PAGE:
Below: Cheer Up Charlies and The Wall of Contention: Public space and storage area no more
Below: This is an alley
This last act caused uproar. People gathered in Cheer Up Charlie’s parking lot to prevent construction. It worked. The Watershed Department showed up and advised the journeyman that if they even touched the area, they were in violation. A March was planned and maybe 50 people took to the streets (pictured, below) to demonstrate and were given a thoughtful police escort to City Hall, where they declared their leaders and peacefully dispersed, walking back to Cheer Up Charlies on the sidewalk.
City Council reps are meeting at this very moment. Supposedly “ideas are being floated around.” As the time of this writing, construction was slated to proceed on Monday, the 29th of June, ideas were scaled back and Hyatt is more communicative. In other words, death is inevitable, but it will just be slower.
We know the causes. People come here for SXSW, SXSW gets bigger and bigger, people decide they want to move here, the tech startup boom is ongoing, the economy is healthy, and buildings get torn down and replaced by high rise condos. It happens everywhere. Many look to SXSW as partially to blame, but those who started SXSW were music fans themselves. They were in there in the beginning, way back in the Raoul’s and Club Foot days. I think had they known the consequences of their own success, they would have acted differently to keep SXSW about the independents and not the music industry/branding free for all it is today.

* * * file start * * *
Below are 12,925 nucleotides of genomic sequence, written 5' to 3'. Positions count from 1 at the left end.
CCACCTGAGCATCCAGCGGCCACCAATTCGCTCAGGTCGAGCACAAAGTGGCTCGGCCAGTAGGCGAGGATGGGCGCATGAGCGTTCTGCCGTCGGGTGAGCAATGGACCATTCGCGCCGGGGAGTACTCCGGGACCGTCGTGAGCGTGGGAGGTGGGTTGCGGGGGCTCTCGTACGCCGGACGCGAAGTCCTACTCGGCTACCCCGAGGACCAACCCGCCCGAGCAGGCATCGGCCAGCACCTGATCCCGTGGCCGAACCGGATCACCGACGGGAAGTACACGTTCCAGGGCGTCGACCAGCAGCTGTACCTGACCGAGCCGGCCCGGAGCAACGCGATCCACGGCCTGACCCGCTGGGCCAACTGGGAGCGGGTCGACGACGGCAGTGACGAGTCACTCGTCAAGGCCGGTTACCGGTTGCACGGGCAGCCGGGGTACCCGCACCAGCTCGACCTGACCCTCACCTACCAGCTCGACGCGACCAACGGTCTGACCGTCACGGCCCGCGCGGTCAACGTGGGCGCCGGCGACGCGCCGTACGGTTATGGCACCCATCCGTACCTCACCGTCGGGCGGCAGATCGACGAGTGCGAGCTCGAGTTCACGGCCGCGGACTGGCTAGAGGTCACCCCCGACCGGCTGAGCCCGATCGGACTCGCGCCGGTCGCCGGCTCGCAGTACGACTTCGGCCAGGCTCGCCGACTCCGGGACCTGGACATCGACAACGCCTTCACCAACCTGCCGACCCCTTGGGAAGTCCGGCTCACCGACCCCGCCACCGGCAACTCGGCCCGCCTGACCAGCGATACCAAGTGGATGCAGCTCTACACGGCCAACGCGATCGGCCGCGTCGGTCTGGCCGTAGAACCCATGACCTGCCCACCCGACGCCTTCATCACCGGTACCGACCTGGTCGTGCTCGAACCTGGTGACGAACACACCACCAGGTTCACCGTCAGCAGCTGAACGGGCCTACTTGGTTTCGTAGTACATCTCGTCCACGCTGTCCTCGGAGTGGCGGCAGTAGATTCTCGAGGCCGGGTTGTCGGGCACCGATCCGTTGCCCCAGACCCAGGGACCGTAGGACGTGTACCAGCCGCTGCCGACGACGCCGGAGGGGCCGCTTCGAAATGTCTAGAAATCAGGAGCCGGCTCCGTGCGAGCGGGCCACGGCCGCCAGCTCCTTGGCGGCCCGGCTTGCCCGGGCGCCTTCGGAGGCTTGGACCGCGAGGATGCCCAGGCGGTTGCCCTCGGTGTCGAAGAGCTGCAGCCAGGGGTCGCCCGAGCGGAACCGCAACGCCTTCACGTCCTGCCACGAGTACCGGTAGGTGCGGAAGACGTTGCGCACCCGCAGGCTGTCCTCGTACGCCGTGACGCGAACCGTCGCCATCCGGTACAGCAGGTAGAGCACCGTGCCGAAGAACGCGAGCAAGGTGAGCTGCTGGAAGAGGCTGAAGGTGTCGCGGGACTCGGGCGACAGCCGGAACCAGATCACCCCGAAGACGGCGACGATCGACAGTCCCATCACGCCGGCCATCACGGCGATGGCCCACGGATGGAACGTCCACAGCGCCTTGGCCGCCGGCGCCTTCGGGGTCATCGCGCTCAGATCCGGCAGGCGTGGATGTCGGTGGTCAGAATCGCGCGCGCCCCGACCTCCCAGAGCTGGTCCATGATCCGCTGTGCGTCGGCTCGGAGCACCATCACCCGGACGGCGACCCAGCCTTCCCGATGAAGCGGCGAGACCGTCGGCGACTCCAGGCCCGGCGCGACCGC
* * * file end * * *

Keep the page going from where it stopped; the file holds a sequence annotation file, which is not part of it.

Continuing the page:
A quick look at music weeklies from around the country show Washington DC has 19 shows tonight, Portland has 14, Los Angeles: 96, Nashville: 46, and Chicago has 57. Tonight in Austin: 75. Gone is the myth that it’s concentrated in one area and that makes it unique. It’s not. Dirty 6th as we call it is mostly a gauntlet of college drinking bars without live music with maybe a few venues per block and six or seven blocks. Dirty 6th is more famous for drunken fails than anything else. Red River has nine clubs with live music tonight. Outside of downtown, there’s South Austin with good music venues spread out over a large area, one club near the University of Texas, Hole in The Wall and the on campus venue Cactus Café, Ginny’s and The Aristocrat on Burnet Road in North Central Austin, Hotel Vegas on East 6th, a few places on East 12th, Longbranch and Red Scoot Inns, both East Austin, Nomad, and Sahara Lounge, various other places such as Spider House, a few record stores, some cafés, coffeehouses, and restaurants. It’s already spread out.